With the IBM Deal, Tim Cook Takes Apple Where Steve Jobs Never Could

Three Fools take to the Internet to discuss the the Mac maker’s deal with Blue, and what it means for both stocks.

Jul 24, 2014 at 9:00AM

When Steve Jobs advised Tim Cook to "just do what's right" as CEO of Apple (NASDAQ:AAPL), he had to know that could mean taking the company in a new direction. Last week brought just that sort of change when Cook inked a deal with International Business Machines (NYSE:IBM) to bring 100 enterprise-class business apps to iPhones and iPads.

Should investors like the move? Guest host Alison Southwick puts this question to Fool analysts Nathan Alderman and Tim Beyers in this week's episode of 1-Up On Wall Street, The Motley Fool's web show in which we talk about the big-money names behind your favorite technology, movies, toys, video games, comics, and more.

Cook and IBM chief Ginni Rometty didn't offer much in the way of specifics. Rather, in announcing the deal, they focused on the long term implications of the tie-up.

"For the first time ever we're putting IBM's renowned big data analytics at iOS users' fingertips, which opens up a large market opportunity for Apple. This is a radical step for enterprise and something that only Apple and IBM can deliver," Cook said in a press release announcing the deal.

How they'll manifest that grand vision isn't yet clear. All we know for sure is that Apple and IBM plan to build software "from the ground up" for addressing the needs of specific industries. Tim says thats a boon for IBM, which gets the bulk of its revenue and cash flow from multi-year services contracts involving dozens of consultants using a wide range of tailored technology. Now they'll have the iPhone and iPad to add to their arsenals.

As impressive as those numbers are, Nathan says it's a fair bet that Jobs' ego wouldn't have allowed him to make a deal with an old enemy. That Cook went ahead in spite of history proves that he won't let tradition drive strategy. Over the long term, that's likely to be good for Apple investors.

Now it's your turn to weigh in. How do you rate this deal? Is it a win for Apple, IBM, or both? Click the video to watch as Alison puts Nathan and Tim on the spot, and then leave your take in the comments box below. You can also follow us on Twitter for more segments and regular geek news updates!

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Alison Southwick has no position in any stocks mentioned. Nathan Alderman owns shares of Apple. Tim Beyers owns shares of Apple and International Business Machines. The Motley Fool recommends Apple. The Motley Fool owns shares of Apple and International Business Machines. Try any of our Foolish newsletter services free for 30 days. We Fools may not all hold the same opinions, but we all believe that considering a diverse range of insights makes us better investors. The Motley Fool has a disclosure policy.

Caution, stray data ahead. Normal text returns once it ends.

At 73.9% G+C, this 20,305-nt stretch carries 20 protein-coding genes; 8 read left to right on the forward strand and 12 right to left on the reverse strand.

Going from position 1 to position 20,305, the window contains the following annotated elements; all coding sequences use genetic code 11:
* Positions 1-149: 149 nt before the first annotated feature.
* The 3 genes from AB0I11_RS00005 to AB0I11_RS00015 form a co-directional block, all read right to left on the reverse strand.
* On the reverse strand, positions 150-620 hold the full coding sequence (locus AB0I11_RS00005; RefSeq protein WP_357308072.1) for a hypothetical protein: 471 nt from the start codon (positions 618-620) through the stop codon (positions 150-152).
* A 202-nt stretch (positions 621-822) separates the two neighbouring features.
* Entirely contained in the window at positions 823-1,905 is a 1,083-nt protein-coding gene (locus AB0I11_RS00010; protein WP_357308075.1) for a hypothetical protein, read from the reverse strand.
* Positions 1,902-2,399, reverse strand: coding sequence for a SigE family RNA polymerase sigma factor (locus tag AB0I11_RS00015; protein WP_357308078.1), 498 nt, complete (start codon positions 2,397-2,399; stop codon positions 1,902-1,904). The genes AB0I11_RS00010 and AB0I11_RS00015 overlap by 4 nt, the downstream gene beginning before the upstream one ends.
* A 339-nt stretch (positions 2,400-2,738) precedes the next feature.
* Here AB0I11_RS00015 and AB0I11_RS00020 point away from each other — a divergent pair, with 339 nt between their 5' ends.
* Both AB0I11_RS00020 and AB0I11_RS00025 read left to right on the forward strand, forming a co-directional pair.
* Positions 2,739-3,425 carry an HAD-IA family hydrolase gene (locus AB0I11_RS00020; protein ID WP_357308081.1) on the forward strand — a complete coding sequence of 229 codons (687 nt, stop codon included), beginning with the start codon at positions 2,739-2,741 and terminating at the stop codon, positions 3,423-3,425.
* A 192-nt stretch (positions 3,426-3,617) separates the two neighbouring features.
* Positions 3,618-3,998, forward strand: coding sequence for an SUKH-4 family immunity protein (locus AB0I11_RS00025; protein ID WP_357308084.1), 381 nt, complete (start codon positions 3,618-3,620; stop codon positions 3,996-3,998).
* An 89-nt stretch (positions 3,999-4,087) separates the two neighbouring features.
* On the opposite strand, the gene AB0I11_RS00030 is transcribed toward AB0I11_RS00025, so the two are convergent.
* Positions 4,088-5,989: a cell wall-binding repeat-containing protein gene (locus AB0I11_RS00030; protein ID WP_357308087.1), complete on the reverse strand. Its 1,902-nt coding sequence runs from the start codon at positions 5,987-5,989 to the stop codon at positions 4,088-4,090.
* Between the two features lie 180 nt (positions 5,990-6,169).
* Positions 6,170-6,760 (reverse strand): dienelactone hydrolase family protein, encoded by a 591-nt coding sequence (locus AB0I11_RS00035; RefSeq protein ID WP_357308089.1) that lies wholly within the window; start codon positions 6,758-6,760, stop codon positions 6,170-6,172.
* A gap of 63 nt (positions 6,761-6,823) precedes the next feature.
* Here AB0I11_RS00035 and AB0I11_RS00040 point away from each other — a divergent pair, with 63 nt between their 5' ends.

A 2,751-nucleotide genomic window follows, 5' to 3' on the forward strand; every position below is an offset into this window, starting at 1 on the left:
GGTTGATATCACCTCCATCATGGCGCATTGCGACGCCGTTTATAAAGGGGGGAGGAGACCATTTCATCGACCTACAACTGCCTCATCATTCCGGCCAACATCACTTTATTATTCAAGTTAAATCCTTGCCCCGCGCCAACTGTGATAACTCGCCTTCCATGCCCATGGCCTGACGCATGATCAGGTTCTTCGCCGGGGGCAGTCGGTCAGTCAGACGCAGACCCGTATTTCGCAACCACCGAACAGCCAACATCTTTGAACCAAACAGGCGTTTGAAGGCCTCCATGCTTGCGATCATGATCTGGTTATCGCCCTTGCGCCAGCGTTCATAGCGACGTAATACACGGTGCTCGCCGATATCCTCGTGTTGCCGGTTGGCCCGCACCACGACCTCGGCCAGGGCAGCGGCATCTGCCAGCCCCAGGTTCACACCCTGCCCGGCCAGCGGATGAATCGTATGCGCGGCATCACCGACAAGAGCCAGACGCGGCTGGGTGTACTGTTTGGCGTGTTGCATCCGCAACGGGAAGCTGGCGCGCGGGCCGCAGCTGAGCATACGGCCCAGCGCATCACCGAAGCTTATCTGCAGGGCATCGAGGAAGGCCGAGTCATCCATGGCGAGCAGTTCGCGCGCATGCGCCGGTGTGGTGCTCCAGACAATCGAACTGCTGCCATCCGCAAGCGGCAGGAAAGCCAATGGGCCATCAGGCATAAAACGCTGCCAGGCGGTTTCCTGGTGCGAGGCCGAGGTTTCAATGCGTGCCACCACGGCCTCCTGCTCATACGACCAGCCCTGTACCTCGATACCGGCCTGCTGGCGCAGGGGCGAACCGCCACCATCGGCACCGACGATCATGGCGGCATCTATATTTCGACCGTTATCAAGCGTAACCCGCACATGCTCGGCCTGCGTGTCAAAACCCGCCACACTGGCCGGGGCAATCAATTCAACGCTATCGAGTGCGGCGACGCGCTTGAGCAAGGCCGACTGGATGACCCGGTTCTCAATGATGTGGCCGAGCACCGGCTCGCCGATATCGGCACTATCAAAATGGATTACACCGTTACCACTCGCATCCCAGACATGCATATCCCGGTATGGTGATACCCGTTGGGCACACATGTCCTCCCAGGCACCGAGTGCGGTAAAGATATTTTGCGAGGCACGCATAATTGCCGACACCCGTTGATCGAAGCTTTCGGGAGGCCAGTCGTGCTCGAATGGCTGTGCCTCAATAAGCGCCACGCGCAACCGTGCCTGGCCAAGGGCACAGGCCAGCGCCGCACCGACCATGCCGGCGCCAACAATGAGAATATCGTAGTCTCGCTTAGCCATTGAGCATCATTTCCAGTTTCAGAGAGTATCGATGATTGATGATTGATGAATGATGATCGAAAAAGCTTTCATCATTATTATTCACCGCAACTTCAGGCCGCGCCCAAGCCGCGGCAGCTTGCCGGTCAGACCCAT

4 in 5 Americans Are Ignoring Buffett's Warning

Don't be one of them.

Jun 12, 2015 at 5:01PM

Admitting fear is difficult.

So you can imagine how shocked I was to find out Warren Buffett recently told a select number of investors about the cutting-edge technology that's keeping him awake at night.

This past May, The Motley Fool sent 8 of its best stock analysts to Omaha, Nebraska to attend the Berkshire Hathaway annual shareholder meeting. CEO Warren Buffett and Vice Chairman Charlie Munger fielded questions for nearly 6 hours.
The catch was: Attendees weren't allowed to record any of it. No audio. No video. 

Our team of analysts wrote down every single word Buffett and Munger uttered. Over 16,000 words. But only two words stood out to me as I read the detailed transcript of the event: "Real threat."

That's how Buffett responded when asked about this emerging market that is already expected to be worth more than $2 trillion in the U.S. alone. Google has already put some of its best engineers behind the technology powering this trend. 

The amazing thing is, while Buffett may be nervous, the rest of us can invest in this new industry BEFORE the old money realizes what hit them.

KPMG advises we're "on the cusp of revolutionary change" coming much "sooner than you think."

Even one legendary MIT professor had to recant his position that the technology was "beyond the capability of computer science." (He recently confessed to The Wall Street Journal that he's now a believer and amazed "how quickly this technology caught on.")

Yet according to one J.D. Power and Associates survey, only 1 in 5 Americans are even interested in this technology, much less ready to invest in it. Needless to say, you haven't missed your window of opportunity. 

Think about how many amazing technologies you've watched soar to new heights while you kick yourself thinking, "I knew about that technology before everyone was talking about it, but I just sat on my hands." 

Don't let that happen again. This time, it should be your family telling you, "I can't believe you knew about and invested in that technology so early on."

That's why I hope you take just a few minutes to access the exclusive research our team of analysts has put together on this industry and the one stock positioned to capitalize on this major shift.

Click here to learn about this incredible technology before Buffett stops being scared and starts buying!

David Hanson owns shares of Berkshire Hathaway and American Express. The Motley Fool recommends and owns shares of Berkshire Hathaway, Google, and Coca-Cola.We Fools don't all hold the same opinions, but we all believe that considering a diverse range of insights makes us better investors. The Motley Fool has a disclosure policy.

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